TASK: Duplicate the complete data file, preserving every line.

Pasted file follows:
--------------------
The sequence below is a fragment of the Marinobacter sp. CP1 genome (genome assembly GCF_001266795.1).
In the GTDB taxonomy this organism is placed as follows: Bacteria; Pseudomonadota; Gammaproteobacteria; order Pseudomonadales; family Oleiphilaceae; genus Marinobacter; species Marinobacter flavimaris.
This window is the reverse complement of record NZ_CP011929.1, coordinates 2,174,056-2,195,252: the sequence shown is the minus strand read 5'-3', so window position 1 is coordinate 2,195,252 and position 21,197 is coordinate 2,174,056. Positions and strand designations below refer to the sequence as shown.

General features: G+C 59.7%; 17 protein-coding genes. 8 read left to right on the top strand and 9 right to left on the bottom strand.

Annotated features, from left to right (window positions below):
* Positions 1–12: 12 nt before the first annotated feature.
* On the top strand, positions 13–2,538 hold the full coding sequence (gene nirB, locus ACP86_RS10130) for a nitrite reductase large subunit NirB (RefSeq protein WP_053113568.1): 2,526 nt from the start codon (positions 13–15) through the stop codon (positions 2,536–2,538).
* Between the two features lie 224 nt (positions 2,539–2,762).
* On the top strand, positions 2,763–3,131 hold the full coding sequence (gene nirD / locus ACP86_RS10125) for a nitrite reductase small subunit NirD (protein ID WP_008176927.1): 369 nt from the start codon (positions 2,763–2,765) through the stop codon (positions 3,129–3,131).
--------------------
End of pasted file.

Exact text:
The sequence below is a fragment of the Marinobacter sp. CP1 genome (genome assembly GCF_001266795.1).
In the GTDB taxonomy this organism is placed as follows: Bacteria; Pseudomonadota; Gammaproteobacteria; order Pseudomonadales; family Oleiphilaceae; genus Marinobacter; species Marinobacter flavimaris.
This window is the reverse complement of record NZ_CP011929.1, coordinates 2,174,056-2,195,252: the sequence shown is the minus strand read 5'-3', so window position 1 is coordinate 2,195,252 and position 21,197 is coordinate 2,174,056. Positions and strand designations below refer to the sequence as shown.

General features: G+C 59.7%; 17 protein-coding genes. 8 read left to right on the top strand and 9 right to left on the bottom strand.

Annotated features, from left to right (window positions below):
* Positions 1–12: 12 nt before the first annotated feature.
* On the top strand, positions 13–2,538 hold the full coding sequence (gene nirB, locus ACP86_RS10130) for a nitrite reductase large subunit NirB (RefSeq protein WP_053113568.1): 2,526 nt from the start codon (positions 13–15) through the stop codon (positions 2,536–2,538).
* Between the two features lie 224 nt (positions 2,539–2,762).
* On the top strand, positions 2,763–3,131 hold the full coding sequence (gene nirD / locus ACP86_RS10125) for a nitrite reductase small subunit NirD (protein ID WP_008176927.1): 369 nt from the start codon (positions 2,763–2,765) through the stop codon (positions 3,129–3,131).